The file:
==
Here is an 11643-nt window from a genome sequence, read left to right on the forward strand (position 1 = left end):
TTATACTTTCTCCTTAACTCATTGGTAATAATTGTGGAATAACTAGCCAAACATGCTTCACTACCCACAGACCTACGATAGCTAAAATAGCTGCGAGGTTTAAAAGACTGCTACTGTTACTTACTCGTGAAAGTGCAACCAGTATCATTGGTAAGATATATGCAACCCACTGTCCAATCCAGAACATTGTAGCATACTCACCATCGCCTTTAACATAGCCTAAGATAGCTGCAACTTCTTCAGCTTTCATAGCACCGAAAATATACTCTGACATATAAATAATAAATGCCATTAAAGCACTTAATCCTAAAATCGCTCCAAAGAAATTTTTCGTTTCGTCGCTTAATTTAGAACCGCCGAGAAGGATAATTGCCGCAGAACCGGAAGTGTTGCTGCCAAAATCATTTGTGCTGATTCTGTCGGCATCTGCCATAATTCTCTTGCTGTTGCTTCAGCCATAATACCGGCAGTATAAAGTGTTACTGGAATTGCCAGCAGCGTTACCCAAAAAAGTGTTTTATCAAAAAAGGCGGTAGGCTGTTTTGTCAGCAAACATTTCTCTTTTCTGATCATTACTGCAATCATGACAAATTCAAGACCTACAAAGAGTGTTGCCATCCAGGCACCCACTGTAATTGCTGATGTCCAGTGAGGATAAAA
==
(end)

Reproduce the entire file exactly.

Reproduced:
Here is an 11643-nt window from a genome sequence, read left to right on the forward strand (position 1 = left end):
TTATACTTTCTCCTTAACTCATTGGTAATAATTGTGGAATAACTAGCCAAACATGCTTCACTACCCACAGACCTACGATAGCTAAAATAGCTGCGAGGTTTAAAAGACTGCTACTGTTACTTACTCGTGAAAGTGCAACCAGTATCATTGGTAAGATATATGCAACCCACTGTCCAATCCAGAACATTGTAGCATACTCACCATCGCCTTTAACATAGCCTAAGATAGCTGCAACTTCTTCAGCTTTCATAGCACCGAAAATATACTCTGACATATAAATAATAAATGCCATTAAAGCACTTAATCCTAAAATCGCTCCAAAGAAATTTTTCGTTTCGTCGCTTAATTTAGAACCGCCGAGAAGGATAATTGCCGCAGAACCGGAAGTGTTGCTGCCAAAATCATTTGTGCTGATTCTGTCGGCATCTGCCATAATTCTCTTGCTGTTGCTTCAGCCATAATACCGGCAGTATAAAGTGTTACTGGAATTGCCAGCAGCGTTACCCAAAAAAGTGTTTTATCAAAAAAGGCGGTAGGCTGTTTTGTCAGCAAACATTTCTCTTTTCTGATCATTACTGCAATCATGACAAATTCAAGACCTACAAAGAGTGTTGCCATCCAGGCACCCACTGTAATTGCTGATGTCCAGTGAGGATAAAA